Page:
The space I had chosen for my first blog post was airports. I mentioned they were my favourite because of the amount of stories they witness and emotions they hold. I saw it as a rather positive space, where people experience the pleasure of returning home, or leaving for the unknown.
My explanation had however totally made abstraction of more negative elements. Indeed, I did not pay attention to the prominence of control, surveillance and power existing within that space.
For instance, one thing I notice when I think a second time are the constant directions put in place to guide us through the space. Departures, arrivals, international, domestic, check-in, customs, baggage claim, numbers, arrows – these, all together, control the ways in which we circulate. There is not much freedom as such in an airport. These places are strongly organized, to help the travelers of course, but also to exert a better control on the populations. There are very specific strategies put in place in order to maintain order and regulate movement, and developing tactics to avoid them involves a high risk of reprimand, potentially legally affecting. Plus, trying to avoid control could lead into greater control upon us. Thus, it is rather difficult to become a flâneur and visit the different areas freely, unless we get a particular permission and do so with a security guard.
(Photo courtesy of CNN)
Moreover, divisions within the airport are only accessible to those who are in the right. You cannot get to the boarding zone until you have checked in and passed the security gate. This certainly needs to be understood in a post 9/11 context, which caused a massive increase in security. In my personal experience, I can hardly compare post to pre 9/11. The first time I flew was in 2002, and it was a domestic flight. For me, security has always been part of the airport process, and it is difficult to imagine it without. Yet, one could assume that regulations in airports during the 1960s, for example, were less severe than those of the 1980s, which were less severe than those of 2002. Additionally, improvements in technology have an important role to play, as they allow a better surveillance (cameras, ePassports, tracking…) If it can protect us from potential threat, don’t we often, ironically, feel threatened by it? As if everyone was first seen as bad, and then confirmed as good or not. Where has trust gone? Trust, like one of those initial good “airport feelings” I was talking about – humans who don’t necessarily know each other, but who share similar emotions during the same period of time, over time, as it never stops. If we’re actually so similar, why couldn’t we trust each other? I could enter into the question of “racial profiling”, but that is surely and unfortunately a too big subject for the length of this post.
(Photo courtesy of Time Magazine)
To keep going with the question of accessibility, the airport itself can also be “hardly” accessible. Often located in the countryside, airports are mostly reached by car or bus, sometimes train and metro. Thus, airports are not strong by-foot destinations. Was this decision taken as to, inter alia, prevent the homeless from occupying the space? Airports seem like obvious shelters for the homeless: they could sit at the entrance and get some warmth. Yet, I don’t remember seeing one in such location. Was this even thought of? What would happen if an itinerant squatted the airport space? Would he/she be kicked out? Yet, as comparison, their presence is mostly allowed in places such as metro stations – which are just another mode of transportation. [Note aside, why putting so much surveillance in airports, but not in the metro and buses? Terrorist attacks were counted in these as well…]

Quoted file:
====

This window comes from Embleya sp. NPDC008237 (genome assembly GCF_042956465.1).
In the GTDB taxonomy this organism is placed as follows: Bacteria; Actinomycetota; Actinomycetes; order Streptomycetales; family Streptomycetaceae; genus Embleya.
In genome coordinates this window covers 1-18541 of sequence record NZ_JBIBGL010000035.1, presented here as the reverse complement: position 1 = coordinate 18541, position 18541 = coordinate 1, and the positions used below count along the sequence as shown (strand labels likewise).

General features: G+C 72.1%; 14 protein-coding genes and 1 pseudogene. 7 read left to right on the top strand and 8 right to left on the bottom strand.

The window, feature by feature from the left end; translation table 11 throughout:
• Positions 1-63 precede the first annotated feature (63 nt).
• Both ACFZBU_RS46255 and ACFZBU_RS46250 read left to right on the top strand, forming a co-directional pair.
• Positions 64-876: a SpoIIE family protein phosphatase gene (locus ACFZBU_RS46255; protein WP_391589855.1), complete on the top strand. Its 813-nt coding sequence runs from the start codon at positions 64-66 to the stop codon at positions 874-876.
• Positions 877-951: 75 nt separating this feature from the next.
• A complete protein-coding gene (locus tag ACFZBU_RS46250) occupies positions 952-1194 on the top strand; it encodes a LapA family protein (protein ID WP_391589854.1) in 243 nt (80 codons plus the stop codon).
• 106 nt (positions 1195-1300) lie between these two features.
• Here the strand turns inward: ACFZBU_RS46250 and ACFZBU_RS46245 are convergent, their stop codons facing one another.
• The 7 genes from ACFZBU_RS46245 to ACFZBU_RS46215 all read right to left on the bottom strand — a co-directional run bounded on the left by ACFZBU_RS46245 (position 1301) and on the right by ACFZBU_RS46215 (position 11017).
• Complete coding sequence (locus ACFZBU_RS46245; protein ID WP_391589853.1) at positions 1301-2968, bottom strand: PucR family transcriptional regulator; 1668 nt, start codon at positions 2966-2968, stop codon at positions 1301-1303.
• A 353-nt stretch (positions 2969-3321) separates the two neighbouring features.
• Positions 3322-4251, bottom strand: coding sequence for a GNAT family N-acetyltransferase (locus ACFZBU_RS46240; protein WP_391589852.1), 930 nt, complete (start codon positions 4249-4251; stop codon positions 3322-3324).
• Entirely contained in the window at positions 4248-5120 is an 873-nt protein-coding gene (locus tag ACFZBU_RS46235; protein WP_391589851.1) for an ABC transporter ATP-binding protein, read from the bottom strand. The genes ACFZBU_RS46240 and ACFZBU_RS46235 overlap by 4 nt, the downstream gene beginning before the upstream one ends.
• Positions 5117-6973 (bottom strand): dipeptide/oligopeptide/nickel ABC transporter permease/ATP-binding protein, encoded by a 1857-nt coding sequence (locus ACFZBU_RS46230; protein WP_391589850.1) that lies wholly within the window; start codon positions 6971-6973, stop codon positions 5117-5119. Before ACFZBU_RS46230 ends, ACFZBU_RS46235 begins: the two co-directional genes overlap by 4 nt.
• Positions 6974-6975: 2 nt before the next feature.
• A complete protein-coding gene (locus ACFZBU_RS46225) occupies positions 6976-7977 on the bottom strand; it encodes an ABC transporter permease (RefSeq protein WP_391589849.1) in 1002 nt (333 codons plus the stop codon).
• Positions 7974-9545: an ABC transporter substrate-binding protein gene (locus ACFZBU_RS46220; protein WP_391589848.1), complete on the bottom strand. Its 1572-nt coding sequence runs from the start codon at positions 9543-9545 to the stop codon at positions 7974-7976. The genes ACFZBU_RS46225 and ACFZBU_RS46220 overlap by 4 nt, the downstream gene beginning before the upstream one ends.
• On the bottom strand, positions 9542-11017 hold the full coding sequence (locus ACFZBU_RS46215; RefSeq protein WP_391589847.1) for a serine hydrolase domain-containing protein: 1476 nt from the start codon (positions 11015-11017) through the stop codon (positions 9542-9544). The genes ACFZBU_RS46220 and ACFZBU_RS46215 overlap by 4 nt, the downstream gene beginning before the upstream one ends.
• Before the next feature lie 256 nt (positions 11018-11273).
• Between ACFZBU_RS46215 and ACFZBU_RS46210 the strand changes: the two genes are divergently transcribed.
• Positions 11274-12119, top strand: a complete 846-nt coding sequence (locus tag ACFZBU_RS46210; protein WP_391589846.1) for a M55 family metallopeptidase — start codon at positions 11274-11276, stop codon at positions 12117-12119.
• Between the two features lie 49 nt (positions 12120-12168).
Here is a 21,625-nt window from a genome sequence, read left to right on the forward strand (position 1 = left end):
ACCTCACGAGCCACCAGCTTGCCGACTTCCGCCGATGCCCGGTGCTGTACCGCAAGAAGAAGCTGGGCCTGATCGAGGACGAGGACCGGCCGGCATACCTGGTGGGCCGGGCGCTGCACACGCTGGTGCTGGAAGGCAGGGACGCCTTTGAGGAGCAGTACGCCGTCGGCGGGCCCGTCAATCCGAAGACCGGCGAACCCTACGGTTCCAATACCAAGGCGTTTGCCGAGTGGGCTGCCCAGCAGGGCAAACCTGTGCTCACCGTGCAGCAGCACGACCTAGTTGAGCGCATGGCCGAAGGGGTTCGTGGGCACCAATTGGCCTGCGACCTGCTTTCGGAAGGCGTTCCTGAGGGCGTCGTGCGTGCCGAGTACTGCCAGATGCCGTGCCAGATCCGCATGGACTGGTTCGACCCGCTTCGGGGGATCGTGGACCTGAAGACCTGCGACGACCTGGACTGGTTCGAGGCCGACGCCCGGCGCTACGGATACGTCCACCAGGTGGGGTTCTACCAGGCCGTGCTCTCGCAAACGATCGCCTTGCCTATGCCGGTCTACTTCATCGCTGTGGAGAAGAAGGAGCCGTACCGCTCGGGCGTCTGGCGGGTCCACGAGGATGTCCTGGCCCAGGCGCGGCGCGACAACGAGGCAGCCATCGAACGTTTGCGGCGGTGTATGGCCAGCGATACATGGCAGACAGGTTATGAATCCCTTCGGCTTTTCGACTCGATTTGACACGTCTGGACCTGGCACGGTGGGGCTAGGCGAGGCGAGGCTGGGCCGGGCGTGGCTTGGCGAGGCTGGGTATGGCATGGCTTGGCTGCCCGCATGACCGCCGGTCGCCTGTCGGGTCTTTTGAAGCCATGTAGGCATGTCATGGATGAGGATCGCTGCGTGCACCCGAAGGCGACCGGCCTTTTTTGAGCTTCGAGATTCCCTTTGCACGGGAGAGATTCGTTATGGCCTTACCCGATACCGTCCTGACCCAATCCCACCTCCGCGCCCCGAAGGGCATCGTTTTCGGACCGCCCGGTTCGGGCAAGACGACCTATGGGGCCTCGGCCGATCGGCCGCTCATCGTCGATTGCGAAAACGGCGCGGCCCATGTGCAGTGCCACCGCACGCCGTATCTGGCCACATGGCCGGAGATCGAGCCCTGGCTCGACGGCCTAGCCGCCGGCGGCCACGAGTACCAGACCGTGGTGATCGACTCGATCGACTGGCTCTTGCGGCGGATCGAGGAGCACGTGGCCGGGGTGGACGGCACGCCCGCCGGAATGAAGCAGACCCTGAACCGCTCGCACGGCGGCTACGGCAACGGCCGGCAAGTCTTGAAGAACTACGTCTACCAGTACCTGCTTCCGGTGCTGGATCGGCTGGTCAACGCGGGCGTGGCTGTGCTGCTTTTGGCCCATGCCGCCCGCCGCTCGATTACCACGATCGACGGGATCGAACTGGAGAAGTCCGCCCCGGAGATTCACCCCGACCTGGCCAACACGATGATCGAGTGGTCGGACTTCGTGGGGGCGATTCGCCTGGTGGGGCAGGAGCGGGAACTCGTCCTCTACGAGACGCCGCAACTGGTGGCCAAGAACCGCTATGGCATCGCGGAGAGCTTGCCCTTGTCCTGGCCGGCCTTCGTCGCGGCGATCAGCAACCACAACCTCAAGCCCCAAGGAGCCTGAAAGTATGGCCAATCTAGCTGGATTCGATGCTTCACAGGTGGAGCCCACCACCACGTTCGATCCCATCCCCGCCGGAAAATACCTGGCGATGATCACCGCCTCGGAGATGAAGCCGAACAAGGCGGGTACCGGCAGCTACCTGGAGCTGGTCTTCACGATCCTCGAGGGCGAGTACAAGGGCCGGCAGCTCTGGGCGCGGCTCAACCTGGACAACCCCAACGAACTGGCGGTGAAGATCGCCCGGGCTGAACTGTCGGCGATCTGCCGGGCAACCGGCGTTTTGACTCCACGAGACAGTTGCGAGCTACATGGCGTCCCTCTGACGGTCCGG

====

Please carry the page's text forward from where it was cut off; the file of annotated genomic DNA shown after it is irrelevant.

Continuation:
In a similar manner, airports seem to favor a certain social class. Taken to a further level, we find the economic and business classes within the waiting lines and airplanes, thus reinforcing social disparities, showing off a “I can afford this, but you can’t afford that” mentality. The capitalistic ideology within airports is reinforced as stores invade the space, as if shopping was the only pastime available. Of course many people still read, listen to music, play games, or sleep, but (window) shopping prevails – we are easily tempted. Sometimes I wonder: why don’t we use these (previously) vacant spaces for something else? Instead of promoting the spending of money with stores that sell (for most part) futile things, we could support culture: art exhibitions, concerts, film screenings, plays, etc. It could also be spaces organized for the practice of various sports, thus allowing people to stretch and move before sitting for long hours, this encouraging a healthy lifestyle. I acknowledge that even these often have a capitalist ending (for example, would musicians playing also sell records and make profit out of it?); it is not to say that the capitalist wheel would stop spinning, but at least it would not be intensively encouraged. I also believe such ideas would help creating a sense of community, which would in turn build a stronger sense of generosity and trust, which could only be beneficial to our society.